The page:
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how does d&o insurance work?

How Does D&O Insurance Work?

Directors & Officers (D&O) Insurance policies are complex and can be confusing for any executive — but it’s well worth taking the time to understand your policy In order to protect the directors and officers of private or public companies for alleged wrongful acts, D&O insurance policies consist of multiple insuring agreements. These are known as Side A, Side B and Side C.

We break down a typical Directors and Officers insurance policy structure to step you through the three insuring agreements so you can proceed with confidence knowing how the policy should be structured to protect the Board of Directors or the company.

What does Directors and Officers Insurance Cover?

Claims of mismanagement or breaches of a company’s fiduciary duties are covered by D&O insurance. These legal actions or investigations of wrongdoings are typically brought by shareholders, employees, regulators, creditors, competitors, liquidators. D&O Insurance can also be extended to provide entity coverage against employment practices liability and statutory liability.

A D&O insurance policy is a second line of defence to indemnification and typically forms part of a corporation’s full indemnity program. Regardless of whether the corporation defends the directors and officers or not, D&O insurance is there to protect the directors if they face any lawsuits. Common payouts from D&O insurance cover the losses associated with monetary demands such as defence and settlement costs.

D&O Insurance Policy Structure

D&O policies are typically structured with three available insuring clauses:

Here’s what a typical D&O policy structure looks like:

D&O policy structure

Side A Coverage – Directors & Officers / Insured Persons

Side A coverage exists to protect the directors and officers of a company if they face personal liability risk when company indemnification is not available to them. The sole purpose of Side A policy is to protect the personal assets of directors and officers and not the corporation. This insuring agreement is the final protection should the company be unable to indemnify its director or officer itself. It’s worthwhile noting that there is no deductible with Side A coverage.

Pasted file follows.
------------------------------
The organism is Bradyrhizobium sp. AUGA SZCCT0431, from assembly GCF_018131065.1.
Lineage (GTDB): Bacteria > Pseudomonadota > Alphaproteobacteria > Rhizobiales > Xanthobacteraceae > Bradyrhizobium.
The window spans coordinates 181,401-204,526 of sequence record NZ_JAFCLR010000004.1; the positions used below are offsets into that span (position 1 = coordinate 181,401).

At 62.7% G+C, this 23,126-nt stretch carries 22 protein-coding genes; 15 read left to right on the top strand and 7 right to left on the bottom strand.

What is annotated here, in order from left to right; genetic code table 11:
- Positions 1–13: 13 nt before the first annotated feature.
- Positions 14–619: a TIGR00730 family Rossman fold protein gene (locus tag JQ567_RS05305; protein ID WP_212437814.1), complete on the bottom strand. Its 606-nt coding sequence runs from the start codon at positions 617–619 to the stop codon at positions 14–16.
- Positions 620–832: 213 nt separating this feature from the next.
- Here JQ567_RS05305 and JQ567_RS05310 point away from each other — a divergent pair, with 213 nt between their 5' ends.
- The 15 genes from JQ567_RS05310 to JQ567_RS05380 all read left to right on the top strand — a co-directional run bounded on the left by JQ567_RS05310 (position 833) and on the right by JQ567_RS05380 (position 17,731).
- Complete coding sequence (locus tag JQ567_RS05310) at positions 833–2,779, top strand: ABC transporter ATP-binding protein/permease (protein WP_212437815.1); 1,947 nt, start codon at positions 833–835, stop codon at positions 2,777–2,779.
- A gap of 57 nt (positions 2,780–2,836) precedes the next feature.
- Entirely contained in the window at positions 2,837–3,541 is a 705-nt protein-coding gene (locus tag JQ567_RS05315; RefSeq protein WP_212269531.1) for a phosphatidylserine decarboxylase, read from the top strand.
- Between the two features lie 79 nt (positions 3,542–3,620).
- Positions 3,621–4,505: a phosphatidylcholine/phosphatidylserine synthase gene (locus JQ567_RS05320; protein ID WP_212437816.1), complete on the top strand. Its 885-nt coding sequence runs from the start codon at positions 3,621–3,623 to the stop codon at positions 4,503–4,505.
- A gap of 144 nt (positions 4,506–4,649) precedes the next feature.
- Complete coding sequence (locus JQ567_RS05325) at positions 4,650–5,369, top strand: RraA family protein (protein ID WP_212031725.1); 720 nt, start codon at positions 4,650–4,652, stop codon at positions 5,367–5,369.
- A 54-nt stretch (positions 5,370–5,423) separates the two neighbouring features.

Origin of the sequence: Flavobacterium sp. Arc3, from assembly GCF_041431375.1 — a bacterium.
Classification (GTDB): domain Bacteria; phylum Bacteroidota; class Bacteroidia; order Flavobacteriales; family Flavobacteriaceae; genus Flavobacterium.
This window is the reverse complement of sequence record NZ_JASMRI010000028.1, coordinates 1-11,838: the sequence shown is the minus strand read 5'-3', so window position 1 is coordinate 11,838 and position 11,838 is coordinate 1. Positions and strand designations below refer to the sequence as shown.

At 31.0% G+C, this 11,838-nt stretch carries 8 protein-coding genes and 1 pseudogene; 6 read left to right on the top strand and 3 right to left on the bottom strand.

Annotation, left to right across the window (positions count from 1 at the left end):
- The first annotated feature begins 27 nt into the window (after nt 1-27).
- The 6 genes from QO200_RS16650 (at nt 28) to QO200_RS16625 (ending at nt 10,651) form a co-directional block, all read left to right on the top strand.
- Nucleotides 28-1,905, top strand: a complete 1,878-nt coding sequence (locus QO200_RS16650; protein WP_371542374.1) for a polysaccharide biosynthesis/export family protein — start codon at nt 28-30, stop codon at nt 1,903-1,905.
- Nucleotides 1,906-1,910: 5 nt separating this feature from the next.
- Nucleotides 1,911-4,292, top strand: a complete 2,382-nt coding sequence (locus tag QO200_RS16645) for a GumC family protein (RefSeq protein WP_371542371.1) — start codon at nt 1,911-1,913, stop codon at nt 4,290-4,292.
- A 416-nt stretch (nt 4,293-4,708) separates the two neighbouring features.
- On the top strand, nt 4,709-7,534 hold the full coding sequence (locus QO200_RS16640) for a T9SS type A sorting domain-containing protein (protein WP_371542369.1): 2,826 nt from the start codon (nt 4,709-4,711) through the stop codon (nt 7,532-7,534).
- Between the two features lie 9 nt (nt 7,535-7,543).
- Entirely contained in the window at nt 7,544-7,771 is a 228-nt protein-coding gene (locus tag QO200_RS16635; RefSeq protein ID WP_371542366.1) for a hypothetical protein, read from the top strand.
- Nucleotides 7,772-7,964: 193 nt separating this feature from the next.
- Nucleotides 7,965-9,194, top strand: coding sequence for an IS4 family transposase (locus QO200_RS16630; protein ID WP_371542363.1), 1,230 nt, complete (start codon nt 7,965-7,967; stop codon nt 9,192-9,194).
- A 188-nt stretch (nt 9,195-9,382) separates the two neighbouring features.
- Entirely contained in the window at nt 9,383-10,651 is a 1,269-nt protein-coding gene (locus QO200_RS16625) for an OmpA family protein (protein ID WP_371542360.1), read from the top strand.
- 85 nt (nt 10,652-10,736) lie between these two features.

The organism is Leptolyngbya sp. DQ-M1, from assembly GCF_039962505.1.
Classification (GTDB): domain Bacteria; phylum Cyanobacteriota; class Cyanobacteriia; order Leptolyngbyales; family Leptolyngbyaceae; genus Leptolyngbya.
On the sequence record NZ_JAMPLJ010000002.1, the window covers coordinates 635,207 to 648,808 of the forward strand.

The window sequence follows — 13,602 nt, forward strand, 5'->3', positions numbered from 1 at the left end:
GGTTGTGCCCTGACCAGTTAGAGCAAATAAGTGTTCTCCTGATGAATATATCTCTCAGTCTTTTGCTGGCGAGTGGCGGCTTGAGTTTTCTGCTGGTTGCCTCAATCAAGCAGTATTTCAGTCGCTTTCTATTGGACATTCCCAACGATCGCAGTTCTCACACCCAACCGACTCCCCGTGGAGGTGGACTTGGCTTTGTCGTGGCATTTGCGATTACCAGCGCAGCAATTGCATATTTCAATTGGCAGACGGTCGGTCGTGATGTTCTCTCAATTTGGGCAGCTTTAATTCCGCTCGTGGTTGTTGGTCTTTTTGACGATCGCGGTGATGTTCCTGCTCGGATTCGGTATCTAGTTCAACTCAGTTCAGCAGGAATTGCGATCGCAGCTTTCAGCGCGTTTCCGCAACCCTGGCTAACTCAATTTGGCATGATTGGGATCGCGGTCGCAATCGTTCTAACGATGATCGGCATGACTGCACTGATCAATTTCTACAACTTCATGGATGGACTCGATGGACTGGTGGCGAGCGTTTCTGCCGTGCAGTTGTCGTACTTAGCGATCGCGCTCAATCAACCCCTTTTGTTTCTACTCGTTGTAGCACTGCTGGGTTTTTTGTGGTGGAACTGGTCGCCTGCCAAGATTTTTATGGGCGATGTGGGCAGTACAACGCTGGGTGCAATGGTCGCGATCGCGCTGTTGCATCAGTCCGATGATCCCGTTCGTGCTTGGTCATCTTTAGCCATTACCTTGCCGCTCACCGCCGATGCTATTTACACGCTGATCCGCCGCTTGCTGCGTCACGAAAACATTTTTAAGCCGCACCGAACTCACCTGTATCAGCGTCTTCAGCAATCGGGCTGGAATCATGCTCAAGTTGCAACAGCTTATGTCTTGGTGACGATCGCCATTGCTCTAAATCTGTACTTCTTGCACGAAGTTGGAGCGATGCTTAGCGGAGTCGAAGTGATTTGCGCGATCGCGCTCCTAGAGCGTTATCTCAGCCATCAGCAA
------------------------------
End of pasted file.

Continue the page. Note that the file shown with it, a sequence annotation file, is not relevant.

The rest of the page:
Claims example

The CEO of a company that is at risk of insolvency has to sell the company’s assets to avoid insolvency.

Shareholders allege a breach in fiduciary duty and lodge a claim against the board of directors arguing there was insufficient supervision of the asset sale. Therefore, the director's actions were inadequate in avoiding insolvency.

The corporation is unable to indemnify the board of directors as it is insolvent. Side A coverage would directly indemnify the directors.

Side B Coverage – Company Reimbursement

If the corporation is able to indemnify its directors or officers, then Side B coverage provides the company reimbursement for its expenses in doing so. Side B coverage acts as a form of balance sheet protection to the company. It enables companies to transfer their responsibility for certain liabilities and costs to the insurer under a deed of indemnity between the company, and its directors or officers.

It’s important to note that Side B coverage comes with a ‘deductible’, also referred to as an excess.

Claims example

A disgruntled employee makes a claim against a company officer and effectively sues for alleged misconduct.

The company covers the costs of court proceedings for its company officer throughout the proceeding.

The company then approaches its D&O insurer to reimburse the costs it’s incurred to indemnify its officer. In doing, the company helps protect its balance sheet and is required to pay a deductible as set out in the policy terms and conditions.

Side C Coverage – Entity Coverage

Side C coverage offers insurance protection for the entity’s own liability. Many insurance providers do not offer this cover due to high claims history over recent years.

Australia’s ever-increasing regulatory system, and most recently the unpredictable impacts of COVID-19, have seen corporations operating in an environment with frequent regulatory change and increased regulatory oversight. The rise in Royal Commissions and public awareness has also brought about heightened community scrutiny, which opens more windows of opportunity for claims and investigations brought against not only directors and officers but claims specific to securities law against the company, too.

It’s important to note that the scope of protection that Side C offers is different between policies that are for private companies and those for publicly traded companies.

For private companies, Side C coverage provides entity coverage for lawsuits against the corporation itself. This also includes not-for-profit organisations or strata corporations such as homeowner associations. Publicly traded companies however benefit from Side C coverage’s protections for its own liability arising from securities claims.

Claims example

Consider an organisation that became a publicly listed company and had recently undergone a significant merger by acquiring a smaller competitor.

It becomes apparent to shareholders that there was insufficient communication regarding the merger and investors were not provided timely access to information about the company; information which could have affected its market price or share value.

A class action is raised that alleges the company breached its continuous disclosure obligations and results in a securities claim.

The company would then make a claim under its D&O policy, where Side C would cover the expenses associated with defending itself throughout the class action. This helps protect the entity’s balance sheet.